The Fab Four & The Fab Foul

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You can’t just put any band on a film and expect laughs. And chemistry and appeal. That’s what happened to “Spice World.”

The directors and creators behind it seemed to basically assume, “Hell, this band is popular, they’re a pop band, they have massive appeal with the male audience, they make catchy music, and they’re British, so they’ll be perfect equivalents to The Beatles.”

And… well… if you saw the movie, you’ll know that the logic behind that theory was slightly eschew.

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Our 25 Favorite “The Beatles” Songs of All Time

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It’s been almost thirty five years since John Lennon was murdered outside his home, and though his death was tragic and inhuman, Lennon’s spirit and artistic influence has lived on for decades. Lennon was a voice for peace and rallying people to think outside the box and question the status quo, and his influence began with his work in the Beatles as one of the most iconic, if not the most iconic rock band in music history. In celebration of Lennon’s memory, here are twenty five of the best The Beatles songs we’ve ever heard. I’d like to thank you on behalf of Cinema Crazed, and I hope I passed the audition.

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That Thing You Do! (1996)

It’s strange. Even with the involvement of the ever charming Tom Hanks as the director and writer, and a film that features him as a prominent supporting character amidst a slew of up and coming young stars (including Charlize Theron), “That Thing You Do!” is still just an average movie. It’s simply nineties mediocrity. It’s never a remarkable musical comedy, nor is it abysmal. It’s merely a movie you watch and never plan to re-visit again unless you’re absolutely bored.

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John Lennon & The Dixie Chicks: And We All Shine On

I hate country music, I really do. But the only band I can hold any sort of tolerance for is The Dixie Chicks. Am I a fan? No. Am I fan of their views? God yes. Particularly Natalie Maines that little hot firecracker. Outspoken, charismatic, and intelligent, you just have to love her. Hats off to you, babe. In 2006, no two documentaries were more inadvertently paralleled than “Shut up & Sing,” and “The US vs. John Lennon.”

A long time ago, John Lennon, sitting with the Beatles, explained to a reporter, in sheer shock, that he couldn’t believe the way fans were gushing. It was almost as if they were more popular than Jesus.

Fans, thanks to the media, took it out of proportion, and wholly out of context.

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Yellow Submarine [Blu-ray] (1968)

“A Hard Day’s Night” is essentially the film debut of the Beatles and celebrates everything fun and creative about them. The film is meant to be an entertaining and care free romp through the lives of history’s most popular music group and the earthquake they caused when they stormed the music world. For fans of the Beatles who stuck it out with them through the period of re-invention and discovery of their musical and creative limits, “Yellow Submarine” is a film worth watching.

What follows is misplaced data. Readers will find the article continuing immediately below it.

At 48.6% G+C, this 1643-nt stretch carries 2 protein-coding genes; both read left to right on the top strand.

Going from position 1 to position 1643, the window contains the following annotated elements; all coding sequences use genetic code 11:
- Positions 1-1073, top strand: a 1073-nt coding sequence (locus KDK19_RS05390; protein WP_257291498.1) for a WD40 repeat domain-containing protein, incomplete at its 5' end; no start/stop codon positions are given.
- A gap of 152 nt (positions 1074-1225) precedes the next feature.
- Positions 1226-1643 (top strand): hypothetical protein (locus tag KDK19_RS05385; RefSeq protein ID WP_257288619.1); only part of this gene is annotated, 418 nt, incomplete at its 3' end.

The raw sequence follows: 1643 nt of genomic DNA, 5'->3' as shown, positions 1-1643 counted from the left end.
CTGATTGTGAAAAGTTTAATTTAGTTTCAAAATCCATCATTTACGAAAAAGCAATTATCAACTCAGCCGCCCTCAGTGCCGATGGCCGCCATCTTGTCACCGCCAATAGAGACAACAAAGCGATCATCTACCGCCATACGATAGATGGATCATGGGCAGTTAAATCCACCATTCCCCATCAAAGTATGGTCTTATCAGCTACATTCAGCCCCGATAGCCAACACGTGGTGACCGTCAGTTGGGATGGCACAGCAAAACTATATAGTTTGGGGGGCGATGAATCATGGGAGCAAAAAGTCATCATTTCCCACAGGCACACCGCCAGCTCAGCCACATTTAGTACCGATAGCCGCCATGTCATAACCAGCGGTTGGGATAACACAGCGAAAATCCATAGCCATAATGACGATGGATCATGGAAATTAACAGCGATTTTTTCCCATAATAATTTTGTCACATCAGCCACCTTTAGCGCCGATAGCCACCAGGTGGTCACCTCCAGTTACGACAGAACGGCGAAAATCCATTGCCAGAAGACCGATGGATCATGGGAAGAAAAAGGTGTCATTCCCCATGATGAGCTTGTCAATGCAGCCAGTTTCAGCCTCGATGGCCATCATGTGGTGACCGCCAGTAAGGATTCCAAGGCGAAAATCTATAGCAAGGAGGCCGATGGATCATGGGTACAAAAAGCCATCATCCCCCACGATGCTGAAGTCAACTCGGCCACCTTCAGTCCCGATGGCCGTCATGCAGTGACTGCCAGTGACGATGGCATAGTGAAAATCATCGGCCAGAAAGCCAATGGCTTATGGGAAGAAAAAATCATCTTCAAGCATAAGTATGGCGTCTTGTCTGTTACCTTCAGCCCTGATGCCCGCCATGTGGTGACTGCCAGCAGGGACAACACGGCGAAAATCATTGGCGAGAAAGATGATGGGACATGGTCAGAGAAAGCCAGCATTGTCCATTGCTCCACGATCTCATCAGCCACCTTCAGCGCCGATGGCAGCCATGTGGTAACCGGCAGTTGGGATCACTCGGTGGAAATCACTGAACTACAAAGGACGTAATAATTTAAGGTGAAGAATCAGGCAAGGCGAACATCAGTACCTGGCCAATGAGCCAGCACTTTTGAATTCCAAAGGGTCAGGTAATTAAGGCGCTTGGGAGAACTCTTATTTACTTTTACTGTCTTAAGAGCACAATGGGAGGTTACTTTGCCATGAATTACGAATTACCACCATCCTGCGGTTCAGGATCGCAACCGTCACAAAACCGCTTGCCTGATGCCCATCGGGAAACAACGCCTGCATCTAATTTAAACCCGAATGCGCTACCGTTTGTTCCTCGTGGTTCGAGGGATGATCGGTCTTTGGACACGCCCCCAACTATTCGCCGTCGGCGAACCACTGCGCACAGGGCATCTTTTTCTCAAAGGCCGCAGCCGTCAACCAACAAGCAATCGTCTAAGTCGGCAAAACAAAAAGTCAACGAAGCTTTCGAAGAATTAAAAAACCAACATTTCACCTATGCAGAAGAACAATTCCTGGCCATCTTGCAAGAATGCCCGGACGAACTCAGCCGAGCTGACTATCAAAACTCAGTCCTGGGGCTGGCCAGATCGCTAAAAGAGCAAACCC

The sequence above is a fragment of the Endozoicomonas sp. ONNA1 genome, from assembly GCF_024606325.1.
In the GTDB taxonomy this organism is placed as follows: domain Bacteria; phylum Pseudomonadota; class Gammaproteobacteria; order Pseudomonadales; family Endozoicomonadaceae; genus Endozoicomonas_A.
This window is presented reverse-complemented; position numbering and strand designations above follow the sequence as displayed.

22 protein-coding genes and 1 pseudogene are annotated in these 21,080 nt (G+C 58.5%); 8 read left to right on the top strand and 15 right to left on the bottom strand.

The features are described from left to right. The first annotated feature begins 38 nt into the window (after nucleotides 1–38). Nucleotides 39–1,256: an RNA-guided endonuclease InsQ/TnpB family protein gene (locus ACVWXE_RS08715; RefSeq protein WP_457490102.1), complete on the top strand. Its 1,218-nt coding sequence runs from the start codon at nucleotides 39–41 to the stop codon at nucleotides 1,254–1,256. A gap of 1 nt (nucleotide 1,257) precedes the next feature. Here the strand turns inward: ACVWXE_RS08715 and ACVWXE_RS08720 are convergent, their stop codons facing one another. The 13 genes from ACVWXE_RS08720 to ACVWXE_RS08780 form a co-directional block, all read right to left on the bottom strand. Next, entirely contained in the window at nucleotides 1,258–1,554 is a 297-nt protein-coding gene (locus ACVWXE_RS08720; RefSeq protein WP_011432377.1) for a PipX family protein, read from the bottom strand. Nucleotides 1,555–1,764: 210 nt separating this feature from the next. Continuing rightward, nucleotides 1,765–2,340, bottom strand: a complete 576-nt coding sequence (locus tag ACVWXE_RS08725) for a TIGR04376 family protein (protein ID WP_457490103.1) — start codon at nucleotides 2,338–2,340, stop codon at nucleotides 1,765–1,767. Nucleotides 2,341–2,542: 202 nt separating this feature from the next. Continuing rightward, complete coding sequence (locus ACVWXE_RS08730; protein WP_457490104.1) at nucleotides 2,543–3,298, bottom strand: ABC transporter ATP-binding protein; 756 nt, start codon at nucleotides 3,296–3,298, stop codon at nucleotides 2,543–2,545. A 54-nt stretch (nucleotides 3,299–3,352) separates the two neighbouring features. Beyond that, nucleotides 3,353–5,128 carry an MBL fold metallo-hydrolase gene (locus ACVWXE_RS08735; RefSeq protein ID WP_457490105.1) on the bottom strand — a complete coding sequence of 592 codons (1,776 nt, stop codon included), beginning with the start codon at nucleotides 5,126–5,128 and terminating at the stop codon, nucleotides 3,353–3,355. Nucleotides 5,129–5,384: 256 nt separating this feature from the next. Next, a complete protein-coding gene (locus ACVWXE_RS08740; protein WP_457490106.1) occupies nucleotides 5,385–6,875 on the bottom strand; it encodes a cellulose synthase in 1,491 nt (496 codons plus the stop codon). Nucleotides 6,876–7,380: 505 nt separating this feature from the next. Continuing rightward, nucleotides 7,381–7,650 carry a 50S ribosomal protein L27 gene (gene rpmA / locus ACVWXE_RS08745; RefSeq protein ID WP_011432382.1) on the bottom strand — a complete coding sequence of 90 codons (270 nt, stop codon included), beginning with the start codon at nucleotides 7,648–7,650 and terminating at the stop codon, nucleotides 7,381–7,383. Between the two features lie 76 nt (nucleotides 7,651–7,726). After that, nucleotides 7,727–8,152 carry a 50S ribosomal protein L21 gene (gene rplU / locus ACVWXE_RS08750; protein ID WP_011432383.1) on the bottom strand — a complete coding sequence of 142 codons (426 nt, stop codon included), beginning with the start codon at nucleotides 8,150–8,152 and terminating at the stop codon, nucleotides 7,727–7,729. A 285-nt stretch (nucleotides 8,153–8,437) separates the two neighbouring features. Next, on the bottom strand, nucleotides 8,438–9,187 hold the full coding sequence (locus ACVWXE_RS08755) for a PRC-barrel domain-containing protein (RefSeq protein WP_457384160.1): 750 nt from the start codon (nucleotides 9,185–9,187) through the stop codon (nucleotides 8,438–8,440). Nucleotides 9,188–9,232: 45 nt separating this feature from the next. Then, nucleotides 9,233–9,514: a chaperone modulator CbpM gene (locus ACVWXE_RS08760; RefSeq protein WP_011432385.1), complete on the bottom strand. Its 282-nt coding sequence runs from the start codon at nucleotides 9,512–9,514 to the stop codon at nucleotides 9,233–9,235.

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I Met The Walrus (2008)

John Lennon was calling for something big, he wanted something revolutionary to happen, something that would shake up the world and let the government realize that the people would not and could not be bullied in to war. He wanted peace, and as wholly naive as it may have seemed on the outside, it was a goal that was possible if we’d just try it out. It hurts to think that his words were in vain and that everything this man believed and taught went away in a hail of apathy, comfort, and luxury with technology and the man meant every single word.

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Across The Universe (2007) (DVD)

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One of the benefits of being a hardcore Beatles fan is that I don’t really need to buy the covers of the best Beatles songs of all time presented in “Across the Universe.” Instead I have the entire soundtrack and much more in my grasp. Ain’t it sweet? “Across the Universe” gets a lot of guff for being that representation of the Beatles that wasn’t mean to be. It’s a movie, a mainstream movie, with a rather cliché story, but you know what? Fuck it. “Across the Universe” is an absolute masterpiece, a thrilling, chilling, and incredible musical experience that takes the best of the Beatles and transfers it into an awfully excellent romance and war time story under the direction of Julie Taymor who takes a movie and makes it into a cathartic experience for the fans.

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The White Book: The Beatles, the Bands, the Biz: An Insider's Look at an Era [Paperback]

Ken Mansfield’s “The White Book” is that rare collector’s item that music buffs, and hardcore fans of classic rock and pop will want to and simply have to own to read up on The Beatles, and how utterly influential they were on the artists that succeeded them. The Beatles molded music, and even years after their split, author Mansfield tells their story from a new angle that collectors will be anxious to get into.

Upon receiving an early copy to read and review, I found myself immediately thrown into the prose that Mansfield drops into the book like a how-to manual and yet he very simplistically explains his methods of madness and his hob knobbing with big stars that he almost always adored when working with. All except the Beatles who he loved as friends, but could never really love them as artists until years later.

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